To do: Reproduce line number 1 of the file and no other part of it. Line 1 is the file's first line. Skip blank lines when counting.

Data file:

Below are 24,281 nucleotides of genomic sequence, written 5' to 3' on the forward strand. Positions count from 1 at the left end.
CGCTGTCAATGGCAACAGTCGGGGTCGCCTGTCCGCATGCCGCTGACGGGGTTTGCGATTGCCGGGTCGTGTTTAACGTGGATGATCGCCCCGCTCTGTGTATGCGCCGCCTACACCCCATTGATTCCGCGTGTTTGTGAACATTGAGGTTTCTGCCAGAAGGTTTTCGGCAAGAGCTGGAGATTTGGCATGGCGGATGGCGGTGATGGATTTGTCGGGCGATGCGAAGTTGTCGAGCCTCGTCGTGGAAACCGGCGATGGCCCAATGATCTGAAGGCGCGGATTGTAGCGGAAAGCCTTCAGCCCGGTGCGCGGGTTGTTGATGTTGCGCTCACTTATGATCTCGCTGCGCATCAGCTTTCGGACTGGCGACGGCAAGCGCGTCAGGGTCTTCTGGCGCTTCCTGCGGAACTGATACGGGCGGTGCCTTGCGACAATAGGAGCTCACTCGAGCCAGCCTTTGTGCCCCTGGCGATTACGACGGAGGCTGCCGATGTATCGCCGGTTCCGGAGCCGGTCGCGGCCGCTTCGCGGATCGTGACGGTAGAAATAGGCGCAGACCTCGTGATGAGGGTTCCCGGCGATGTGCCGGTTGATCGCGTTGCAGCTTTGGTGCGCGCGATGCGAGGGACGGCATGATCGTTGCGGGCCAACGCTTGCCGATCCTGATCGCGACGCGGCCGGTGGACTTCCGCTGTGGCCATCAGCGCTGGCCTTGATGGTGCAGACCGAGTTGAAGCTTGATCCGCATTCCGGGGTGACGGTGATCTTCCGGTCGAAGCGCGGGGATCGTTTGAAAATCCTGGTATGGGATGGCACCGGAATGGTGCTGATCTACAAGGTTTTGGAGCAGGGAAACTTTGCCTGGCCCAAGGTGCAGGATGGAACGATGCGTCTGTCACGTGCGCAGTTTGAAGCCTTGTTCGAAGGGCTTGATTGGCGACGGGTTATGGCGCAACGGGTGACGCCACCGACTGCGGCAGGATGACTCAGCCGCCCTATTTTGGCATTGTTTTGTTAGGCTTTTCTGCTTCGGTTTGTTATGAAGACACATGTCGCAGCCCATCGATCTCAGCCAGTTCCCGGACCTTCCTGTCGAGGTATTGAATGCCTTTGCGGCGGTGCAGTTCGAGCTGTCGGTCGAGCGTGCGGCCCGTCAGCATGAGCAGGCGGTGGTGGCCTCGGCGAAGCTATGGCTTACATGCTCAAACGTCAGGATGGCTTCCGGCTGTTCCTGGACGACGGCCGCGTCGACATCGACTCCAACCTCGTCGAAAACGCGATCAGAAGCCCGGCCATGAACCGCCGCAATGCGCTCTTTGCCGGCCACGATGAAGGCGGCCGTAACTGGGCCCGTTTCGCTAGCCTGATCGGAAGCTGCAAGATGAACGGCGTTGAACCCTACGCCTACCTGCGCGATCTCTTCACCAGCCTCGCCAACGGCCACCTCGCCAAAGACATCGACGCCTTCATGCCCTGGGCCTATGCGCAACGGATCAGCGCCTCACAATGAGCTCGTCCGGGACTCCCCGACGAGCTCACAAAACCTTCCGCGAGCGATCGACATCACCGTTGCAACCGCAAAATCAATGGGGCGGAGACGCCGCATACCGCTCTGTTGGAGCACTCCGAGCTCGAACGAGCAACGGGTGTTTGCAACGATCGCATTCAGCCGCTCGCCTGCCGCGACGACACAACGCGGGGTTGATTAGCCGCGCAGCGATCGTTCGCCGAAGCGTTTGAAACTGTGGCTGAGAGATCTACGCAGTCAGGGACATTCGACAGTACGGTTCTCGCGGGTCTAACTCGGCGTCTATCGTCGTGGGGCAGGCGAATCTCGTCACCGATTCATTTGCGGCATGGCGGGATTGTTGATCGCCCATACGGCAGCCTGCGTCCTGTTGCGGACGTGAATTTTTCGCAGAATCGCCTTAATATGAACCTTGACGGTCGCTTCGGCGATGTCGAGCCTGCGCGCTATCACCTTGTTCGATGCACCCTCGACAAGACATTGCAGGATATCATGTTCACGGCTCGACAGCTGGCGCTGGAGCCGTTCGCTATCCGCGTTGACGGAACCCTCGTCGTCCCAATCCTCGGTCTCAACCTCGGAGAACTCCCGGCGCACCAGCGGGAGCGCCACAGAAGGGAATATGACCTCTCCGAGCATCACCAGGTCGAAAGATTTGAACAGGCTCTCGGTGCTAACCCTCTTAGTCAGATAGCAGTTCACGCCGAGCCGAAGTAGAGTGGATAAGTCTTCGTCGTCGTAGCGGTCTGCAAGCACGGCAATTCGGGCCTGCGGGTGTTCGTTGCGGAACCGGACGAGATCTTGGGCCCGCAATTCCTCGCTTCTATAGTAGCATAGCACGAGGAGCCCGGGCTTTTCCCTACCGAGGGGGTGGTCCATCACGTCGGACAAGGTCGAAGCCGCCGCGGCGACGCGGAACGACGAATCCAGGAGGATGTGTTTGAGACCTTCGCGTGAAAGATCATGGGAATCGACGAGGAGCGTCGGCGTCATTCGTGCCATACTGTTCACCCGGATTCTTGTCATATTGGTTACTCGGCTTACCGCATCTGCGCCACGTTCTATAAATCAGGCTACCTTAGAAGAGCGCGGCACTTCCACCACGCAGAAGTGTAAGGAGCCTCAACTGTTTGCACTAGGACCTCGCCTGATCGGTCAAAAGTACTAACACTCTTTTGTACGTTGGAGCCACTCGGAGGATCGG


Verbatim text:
Below are 24,281 nucleotides of genomic sequence, written 5' to 3' on the forward strand. Positions count from 1 at the left end.